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Are Distillers Grains Right for Your Operation?

by Brayden Thompson, OSU Undergraduate Summer Research Intern


If you are familiar with livestock feed ingredients, there is a good chance you have heard of a product called dried distillers grains with solubles (DDGS) or more commonly referred to as distillers grains. Distillers grains are a byproduct of ethanol production and are most commonly made from corn in the U.S. but can also come from wheat in other parts of the world. However, few may be aware of how DDGS is produced and how processing can impact its feeding quality. Ethanol plants producing DDGS is like going to a potluck dinner. You know there are going to be several variations of mac and cheese. While they are still all mac and cheese, they are not all going to taste the same and this is similar for the production of DDGS. When ethanol plants produce DDGS, they do not all follow the same production practices, since this product is not regulated. This results in a product that can be highly variable between ethanol plants and even within batches at the same ethanol plant. In this week’s post we are going to look at what goes into the production of DDGS as well as how to properly include this byproduct feed ingredient into your next small ruminant ration.

Processing of Distillers Grains To fully understand why there is such a range in nutrients in DDGS, it is important to understand the processing of this product. Before the commercial production and use of ethanol, DDGS were a byproduct of the whiskey industry. Today, whiskey distillers still produce distillers grains however, these products are typically sold in the form of wet distillers grains (WDG). This product does not have a long shelf life and has a moisture level typically upwards of 60% (Parish et al., ND). With all the different kinds of feedstuffs available, it can be easy to get confused and mix up some of the names. Distillers grains is sometimes confused with the product brewers grains. Brewers grains are made from grains such as hops and barley that are used in the production of beer. As of 2022, Ohio ranked 8th in the nation in craft breweries with 402 active locations (Conway, 2023). With the number of breweries in Ohio on the rise, I would not be surprised to see an increase in brewers grains in the livestock industry in the coming years.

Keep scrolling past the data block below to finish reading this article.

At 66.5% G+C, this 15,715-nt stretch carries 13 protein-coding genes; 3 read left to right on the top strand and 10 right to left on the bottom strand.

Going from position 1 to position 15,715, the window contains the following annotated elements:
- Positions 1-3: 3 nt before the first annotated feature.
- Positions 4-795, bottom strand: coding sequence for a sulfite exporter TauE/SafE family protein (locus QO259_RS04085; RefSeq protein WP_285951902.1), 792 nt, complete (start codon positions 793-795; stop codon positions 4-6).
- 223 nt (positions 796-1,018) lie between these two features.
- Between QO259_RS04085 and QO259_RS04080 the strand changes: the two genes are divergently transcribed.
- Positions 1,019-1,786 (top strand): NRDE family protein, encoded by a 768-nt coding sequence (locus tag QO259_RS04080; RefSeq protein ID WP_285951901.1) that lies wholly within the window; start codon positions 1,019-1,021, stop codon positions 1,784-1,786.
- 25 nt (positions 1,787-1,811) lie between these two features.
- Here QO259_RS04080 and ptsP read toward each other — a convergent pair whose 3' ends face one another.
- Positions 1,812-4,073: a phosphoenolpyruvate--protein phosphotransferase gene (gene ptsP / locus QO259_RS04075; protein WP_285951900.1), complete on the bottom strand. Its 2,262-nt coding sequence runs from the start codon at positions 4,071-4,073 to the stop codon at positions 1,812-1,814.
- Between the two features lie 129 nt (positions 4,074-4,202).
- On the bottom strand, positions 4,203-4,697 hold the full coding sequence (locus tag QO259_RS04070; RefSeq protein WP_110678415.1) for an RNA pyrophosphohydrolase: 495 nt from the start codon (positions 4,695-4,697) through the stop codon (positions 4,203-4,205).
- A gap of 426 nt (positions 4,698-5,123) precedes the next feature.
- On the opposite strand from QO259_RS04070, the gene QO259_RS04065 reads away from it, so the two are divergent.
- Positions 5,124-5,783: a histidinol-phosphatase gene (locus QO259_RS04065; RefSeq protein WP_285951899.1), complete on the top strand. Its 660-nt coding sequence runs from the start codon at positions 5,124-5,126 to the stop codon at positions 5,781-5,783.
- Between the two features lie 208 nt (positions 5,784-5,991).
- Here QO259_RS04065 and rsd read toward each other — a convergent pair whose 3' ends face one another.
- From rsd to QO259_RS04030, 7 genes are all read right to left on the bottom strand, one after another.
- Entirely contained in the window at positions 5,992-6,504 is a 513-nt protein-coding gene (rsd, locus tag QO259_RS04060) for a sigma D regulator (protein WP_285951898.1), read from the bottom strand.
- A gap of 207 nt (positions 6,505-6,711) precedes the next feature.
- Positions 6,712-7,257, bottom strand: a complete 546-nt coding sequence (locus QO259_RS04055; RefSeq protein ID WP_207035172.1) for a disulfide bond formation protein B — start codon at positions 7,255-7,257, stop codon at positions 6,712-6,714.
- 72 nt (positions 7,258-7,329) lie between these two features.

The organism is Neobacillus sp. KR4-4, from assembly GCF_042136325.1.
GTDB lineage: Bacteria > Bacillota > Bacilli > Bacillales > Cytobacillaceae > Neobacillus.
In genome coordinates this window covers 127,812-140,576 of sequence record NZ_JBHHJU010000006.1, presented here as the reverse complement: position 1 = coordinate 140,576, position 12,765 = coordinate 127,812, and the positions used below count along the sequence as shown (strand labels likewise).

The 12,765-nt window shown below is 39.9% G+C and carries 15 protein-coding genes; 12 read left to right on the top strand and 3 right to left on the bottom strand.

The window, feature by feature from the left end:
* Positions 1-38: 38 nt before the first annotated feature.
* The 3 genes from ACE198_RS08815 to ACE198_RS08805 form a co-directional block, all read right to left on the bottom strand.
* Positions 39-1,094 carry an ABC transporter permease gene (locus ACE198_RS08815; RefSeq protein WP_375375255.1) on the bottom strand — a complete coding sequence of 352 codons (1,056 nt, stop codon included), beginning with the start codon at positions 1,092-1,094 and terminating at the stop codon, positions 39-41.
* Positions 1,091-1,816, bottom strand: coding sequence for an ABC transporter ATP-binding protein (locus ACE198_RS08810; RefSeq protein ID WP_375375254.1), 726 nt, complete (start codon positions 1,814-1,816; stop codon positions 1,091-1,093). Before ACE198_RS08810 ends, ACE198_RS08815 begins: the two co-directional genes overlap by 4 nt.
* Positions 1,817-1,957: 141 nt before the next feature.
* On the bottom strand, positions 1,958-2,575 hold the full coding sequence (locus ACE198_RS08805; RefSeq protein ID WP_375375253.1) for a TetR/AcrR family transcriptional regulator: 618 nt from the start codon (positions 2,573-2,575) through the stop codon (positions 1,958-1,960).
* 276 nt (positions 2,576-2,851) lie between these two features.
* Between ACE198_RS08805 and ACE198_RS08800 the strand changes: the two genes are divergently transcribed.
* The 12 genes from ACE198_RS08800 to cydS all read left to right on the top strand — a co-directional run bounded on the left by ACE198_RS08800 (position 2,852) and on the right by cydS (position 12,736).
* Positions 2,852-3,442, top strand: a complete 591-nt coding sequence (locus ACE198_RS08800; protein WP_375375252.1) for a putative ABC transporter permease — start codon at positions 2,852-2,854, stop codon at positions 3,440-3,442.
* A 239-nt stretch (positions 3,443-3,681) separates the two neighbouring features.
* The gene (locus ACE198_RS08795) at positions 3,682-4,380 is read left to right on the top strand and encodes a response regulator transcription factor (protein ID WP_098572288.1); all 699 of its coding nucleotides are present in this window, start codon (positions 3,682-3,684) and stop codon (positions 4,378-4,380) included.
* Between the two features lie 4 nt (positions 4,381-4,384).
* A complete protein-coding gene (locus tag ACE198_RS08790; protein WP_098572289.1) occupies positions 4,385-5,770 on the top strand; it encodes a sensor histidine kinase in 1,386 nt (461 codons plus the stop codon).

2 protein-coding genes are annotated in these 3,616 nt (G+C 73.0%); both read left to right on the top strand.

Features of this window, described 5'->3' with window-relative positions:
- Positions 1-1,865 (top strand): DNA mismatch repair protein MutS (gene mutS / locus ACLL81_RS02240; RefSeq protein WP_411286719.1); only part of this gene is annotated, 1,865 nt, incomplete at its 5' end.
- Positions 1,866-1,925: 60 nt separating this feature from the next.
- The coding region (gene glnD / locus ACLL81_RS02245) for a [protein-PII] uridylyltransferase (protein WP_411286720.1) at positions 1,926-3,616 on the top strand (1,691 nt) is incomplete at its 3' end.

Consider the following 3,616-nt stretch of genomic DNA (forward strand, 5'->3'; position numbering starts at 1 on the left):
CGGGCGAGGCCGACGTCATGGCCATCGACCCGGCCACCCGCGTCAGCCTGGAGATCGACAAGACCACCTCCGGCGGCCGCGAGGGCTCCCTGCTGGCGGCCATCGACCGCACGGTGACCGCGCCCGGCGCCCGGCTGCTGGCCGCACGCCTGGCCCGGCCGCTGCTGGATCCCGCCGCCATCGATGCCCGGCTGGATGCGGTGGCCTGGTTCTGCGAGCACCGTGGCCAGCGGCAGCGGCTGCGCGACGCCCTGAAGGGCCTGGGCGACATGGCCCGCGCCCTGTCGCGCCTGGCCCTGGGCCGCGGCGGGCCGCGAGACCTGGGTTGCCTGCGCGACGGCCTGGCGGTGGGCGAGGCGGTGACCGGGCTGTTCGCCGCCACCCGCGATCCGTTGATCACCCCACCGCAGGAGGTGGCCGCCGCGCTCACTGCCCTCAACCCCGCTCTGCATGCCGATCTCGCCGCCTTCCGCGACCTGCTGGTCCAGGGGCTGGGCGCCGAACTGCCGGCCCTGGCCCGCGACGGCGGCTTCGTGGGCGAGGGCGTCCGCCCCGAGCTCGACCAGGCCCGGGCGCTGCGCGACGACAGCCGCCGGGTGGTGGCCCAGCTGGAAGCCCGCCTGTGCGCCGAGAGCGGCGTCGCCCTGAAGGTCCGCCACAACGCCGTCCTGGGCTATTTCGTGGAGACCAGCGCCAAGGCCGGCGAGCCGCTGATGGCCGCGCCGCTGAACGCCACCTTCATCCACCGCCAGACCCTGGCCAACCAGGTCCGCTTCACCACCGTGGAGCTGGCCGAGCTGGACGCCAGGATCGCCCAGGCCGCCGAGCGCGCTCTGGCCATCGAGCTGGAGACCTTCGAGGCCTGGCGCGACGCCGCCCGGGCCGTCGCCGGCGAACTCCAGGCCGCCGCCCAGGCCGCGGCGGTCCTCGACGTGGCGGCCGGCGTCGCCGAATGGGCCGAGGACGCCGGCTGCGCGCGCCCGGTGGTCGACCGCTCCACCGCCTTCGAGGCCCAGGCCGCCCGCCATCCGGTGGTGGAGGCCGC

In terms of quality, several factors play a key role in determining the value of DDGS including, but not limited to, drying temperature and time, concentration of solubles added, how the grain is processed and fermented, and what type of grain (corn, wheat, etc.) is used (Nuez et al., 2009). One factor affecting the quality of the DDGS is determined by how long and at what temperature the grain is dried (Stokes, 1999). Grain that is overcooked will be darker in color and have a reduced nutrient content because of the Maillard reaction. The Maillard reaction changes the bioavailability of the nutrients within the grain by tightly binding the bonds between the proteins and carbohydrates in a way that becomes more difficult for the rumen microbes to digest. This is the same reaction that occurs whenever you roast a marshmallow to make S’mores. Before you start to roast the marshmallow, it is white. However, as you roast your marshmallow, it becomes that perfect golden brown that we all love. In addition to cooking, another challenge is attributed to the amount of solubles, such as acids and water, added back into the DDGS (Stokes, 1999) during the distillation process. I mentioned that ethanol varies from plant to plant, but it is also important to know that it can vary between batches within ethanol plants as well. This variation is also in part to the temperature fluctuations and drying time.